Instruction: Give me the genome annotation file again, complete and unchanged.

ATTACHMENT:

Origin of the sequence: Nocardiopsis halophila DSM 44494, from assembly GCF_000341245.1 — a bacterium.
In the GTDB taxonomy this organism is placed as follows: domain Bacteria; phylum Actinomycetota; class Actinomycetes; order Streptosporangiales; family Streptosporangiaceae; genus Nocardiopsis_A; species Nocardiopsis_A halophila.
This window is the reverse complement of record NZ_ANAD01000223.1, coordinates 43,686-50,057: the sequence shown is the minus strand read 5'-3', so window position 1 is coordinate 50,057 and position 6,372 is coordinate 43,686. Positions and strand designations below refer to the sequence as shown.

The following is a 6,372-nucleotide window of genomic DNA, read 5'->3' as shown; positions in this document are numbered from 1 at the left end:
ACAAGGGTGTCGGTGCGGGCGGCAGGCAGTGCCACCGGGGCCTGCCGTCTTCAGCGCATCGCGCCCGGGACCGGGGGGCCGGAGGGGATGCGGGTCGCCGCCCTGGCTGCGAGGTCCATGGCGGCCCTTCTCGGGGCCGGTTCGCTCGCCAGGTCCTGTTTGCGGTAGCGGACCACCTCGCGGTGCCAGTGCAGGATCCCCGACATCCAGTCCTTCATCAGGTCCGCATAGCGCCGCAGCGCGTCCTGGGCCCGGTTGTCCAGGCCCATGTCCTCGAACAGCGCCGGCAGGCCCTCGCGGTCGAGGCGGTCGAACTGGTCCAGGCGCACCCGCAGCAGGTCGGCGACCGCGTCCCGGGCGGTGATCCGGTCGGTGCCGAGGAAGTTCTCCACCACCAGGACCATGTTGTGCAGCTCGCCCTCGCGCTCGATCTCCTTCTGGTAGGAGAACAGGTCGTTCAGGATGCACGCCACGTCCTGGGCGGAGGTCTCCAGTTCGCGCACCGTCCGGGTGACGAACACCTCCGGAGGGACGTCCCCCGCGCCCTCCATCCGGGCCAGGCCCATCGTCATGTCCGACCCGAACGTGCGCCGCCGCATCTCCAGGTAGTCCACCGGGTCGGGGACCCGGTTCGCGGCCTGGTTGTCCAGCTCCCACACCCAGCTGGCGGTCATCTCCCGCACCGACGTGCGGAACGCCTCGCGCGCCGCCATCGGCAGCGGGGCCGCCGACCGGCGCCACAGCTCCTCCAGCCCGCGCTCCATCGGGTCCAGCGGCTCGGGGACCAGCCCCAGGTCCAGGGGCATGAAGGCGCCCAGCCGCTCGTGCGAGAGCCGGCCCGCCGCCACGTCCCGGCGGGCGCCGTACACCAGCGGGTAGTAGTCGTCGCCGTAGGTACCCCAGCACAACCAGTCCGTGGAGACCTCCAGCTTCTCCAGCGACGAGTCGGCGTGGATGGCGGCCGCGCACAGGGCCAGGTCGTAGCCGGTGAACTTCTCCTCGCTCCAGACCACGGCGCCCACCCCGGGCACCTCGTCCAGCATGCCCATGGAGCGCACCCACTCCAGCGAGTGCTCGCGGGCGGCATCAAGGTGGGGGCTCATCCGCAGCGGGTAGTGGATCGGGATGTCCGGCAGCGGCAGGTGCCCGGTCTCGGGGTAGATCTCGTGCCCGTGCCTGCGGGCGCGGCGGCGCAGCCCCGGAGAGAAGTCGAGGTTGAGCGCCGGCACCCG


Origin of the sequence: Nocardiopsis halophila DSM 44494, from assembly GCF_000341245.1 — a bacterium.
In the GTDB taxonomy this organism is placed as follows: domain Bacteria; phylum Actinomycetota; class Actinomycetes; order Streptosporangiales; family Streptosporangiaceae; genus Nocardiopsis_A; species Nocardiopsis_A halophila.
This window is the reverse complement of record NZ_ANAD01000223.1, coordinates 43,686-50,057: the sequence shown is the minus strand read 5'-3', so window position 1 is coordinate 50,057 and position 6,372 is coordinate 43,686. Positions and strand designations below refer to the sequence as shown.

The following is a 6,372-nucleotide window of genomic DNA, read 5'->3' as shown; positions in this document are numbered from 1 at the left end:
ACAAGGGTGTCGGTGCGGGCGGCAGGCAGTGCCACCGGGGCCTGCCGTCTTCAGCGCATCGCGCCCGGGACCGGGGGGCCGGAGGGGATGCGGGTCGCCGCCCTGGCTGCGAGGTCCATGGCGGCCCTTCTCGGGGCCGGTTCGCTCGCCAGGTCCTGTTTGCGGTAGCGGACCACCTCGCGGTGCCAGTGCAGGATCCCCGACATCCAGTCCTTCATCAGGTCCGCATAGCGCCGCAGCGCGTCCTGGGCCCGGTTGTCCAGGCCCATGTCCTCGAACAGCGCCGGCAGGCCCTCGCGGTCGAGGCGGTCGAACTGGTCCAGGCGCACCCGCAGCAGGTCGGCGACCGCGTCCCGGGCGGTGATCCGGTCGGTGCCGAGGAAGTTCTCCACCACCAGGACCATGTTGTGCAGCTCGCCCTCGCGCTCGATCTCCTTCTGGTAGGAGAACAGGTCGTTCAGGATGCACGCCACGTCCTGGGCGGAGGTCTCCAGTTCGCGCACCGTCCGGGTGACGAACACCTCCGGAGGGACGTCCCCCGCGCCCTCCATCCGGGCCAGGCCCATCGTCATGTCCGACCCGAACGTGCGCCGCCGCATCTCCAGGTAGTCCACCGGGTCGGGGACCCGGTTCGCGGCCTGGTTGTCCAGCTCCCACACCCAGCTGGCGGTCATCTCCCGCACCGACGTGCGGAACGCCTCGCGCGCCGCCATCGGCAGCGGGGCCGCCGACCGGCGCCACAGCTCCTCCAGCCCGCGCTCCATCGGGTCCAGCGGCTCGGGGACCAGCCCCAGGTCCAGGGGCATGAAGGCGCCCAGCCGCTCGTGCGAGAGCCGGCCCGCCGCCACGTCCCGGCGGGCGCCGTACACCAGCGGGTAGTAGTCGTCGCCGTAGGTACCCCAGCACAACCAGTCCGTGGAGACCTCCAGCTTCTCCAGCGACGAGTCGGCGTGGATGGCGGCCGCGCACAGGGCCAGGTCGTAGCCGGTGAACTTCTCCTCGCTCCAGACCACGGCGCCCACCCCGGGCACCTCGTCCAGCATGCCCATGGAGCGCACCCACTCCAGCGAGTGCTCGCGGGCGGCATCAAGGTGGGGGCTCATCCGCAGCGGGTAGTGGATCGGGATGTCCGGCAGCGGCAGGTGCCCGGTCTCGGGGTAGATCTCGTGCCCGTGCCTGCGGGCGCGGCGGCGCAGCCCCGGAGAGAAGTCGAGGTTGAGCGCCGGCACCCG